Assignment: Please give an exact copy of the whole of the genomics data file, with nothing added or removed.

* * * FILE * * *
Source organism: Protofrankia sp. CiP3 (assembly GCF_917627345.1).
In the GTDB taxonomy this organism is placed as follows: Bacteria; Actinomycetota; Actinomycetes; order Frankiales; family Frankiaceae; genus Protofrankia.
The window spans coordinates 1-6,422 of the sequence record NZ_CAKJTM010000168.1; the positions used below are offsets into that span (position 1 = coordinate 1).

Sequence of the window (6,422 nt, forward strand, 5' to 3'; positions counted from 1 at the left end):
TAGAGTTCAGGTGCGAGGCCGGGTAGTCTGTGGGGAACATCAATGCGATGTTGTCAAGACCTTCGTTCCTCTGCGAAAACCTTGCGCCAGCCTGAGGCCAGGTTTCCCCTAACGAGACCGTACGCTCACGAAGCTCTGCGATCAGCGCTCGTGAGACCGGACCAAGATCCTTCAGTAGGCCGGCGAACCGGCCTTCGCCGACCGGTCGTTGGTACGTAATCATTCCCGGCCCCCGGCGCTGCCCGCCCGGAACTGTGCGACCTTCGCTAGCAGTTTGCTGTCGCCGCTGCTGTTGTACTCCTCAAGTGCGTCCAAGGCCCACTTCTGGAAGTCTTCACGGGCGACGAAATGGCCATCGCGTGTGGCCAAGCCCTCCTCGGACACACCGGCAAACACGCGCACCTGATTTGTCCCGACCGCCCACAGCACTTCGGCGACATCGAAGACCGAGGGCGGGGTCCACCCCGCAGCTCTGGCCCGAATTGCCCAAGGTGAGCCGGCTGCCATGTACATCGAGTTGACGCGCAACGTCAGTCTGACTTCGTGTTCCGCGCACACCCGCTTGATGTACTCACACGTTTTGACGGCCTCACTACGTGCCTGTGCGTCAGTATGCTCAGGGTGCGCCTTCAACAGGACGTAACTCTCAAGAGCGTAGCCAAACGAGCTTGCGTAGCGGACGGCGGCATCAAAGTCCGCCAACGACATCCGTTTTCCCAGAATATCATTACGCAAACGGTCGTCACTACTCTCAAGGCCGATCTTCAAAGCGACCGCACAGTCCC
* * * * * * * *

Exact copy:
Source organism: Protofrankia sp. CiP3 (assembly GCF_917627345.1).
In the GTDB taxonomy this organism is placed as follows: Bacteria; Actinomycetota; Actinomycetes; order Frankiales; family Frankiaceae; genus Protofrankia.
The window spans coordinates 1-6,422 of the sequence record NZ_CAKJTM010000168.1; the positions used below are offsets into that span (position 1 = coordinate 1).

Sequence of the window (6,422 nt, forward strand, 5' to 3'; positions counted from 1 at the left end):
TAGAGTTCAGGTGCGAGGCCGGGTAGTCTGTGGGGAACATCAATGCGATGTTGTCAAGACCTTCGTTCCTCTGCGAAAACCTTGCGCCAGCCTGAGGCCAGGTTTCCCCTAACGAGACCGTACGCTCACGAAGCTCTGCGATCAGCGCTCGTGAGACCGGACCAAGATCCTTCAGTAGGCCGGCGAACCGGCCTTCGCCGACCGGTCGTTGGTACGTAATCATTCCCGGCCCCCGGCGCTGCCCGCCCGGAACTGTGCGACCTTCGCTAGCAGTTTGCTGTCGCCGCTGCTGTTGTACTCCTCAAGTGCGTCCAAGGCCCACTTCTGGAAGTCTTCACGGGCGACGAAATGGCCATCGCGTGTGGCCAAGCCCTCCTCGGACACACCGGCAAACACGCGCACCTGATTTGTCCCGACCGCCCACAGCACTTCGGCGACATCGAAGACCGAGGGCGGGGTCCACCCCGCAGCTCTGGCCCGAATTGCCCAAGGTGAGCCGGCTGCCATGTACATCGAGTTGACGCGCAACGTCAGTCTGACTTCGTGTTCCGCGCACACCCGCTTGATGTACTCACACGTTTTGACGGCCTCACTACGTGCCTGTGCGTCAGTATGCTCAGGGTGCGCCTTCAACAGGACGTAACTCTCAAGAGCGTAGCCAAACGAGCTTGCGTAGCGGACGGCGGCATCAAAGTCCGCCAACGACATCCGTTTTCCCAGAATATCATTACGCAAACGGTCGTCACTACTCTCAAGGCCGATCTTCAAAGCGACCGCACAGTCCC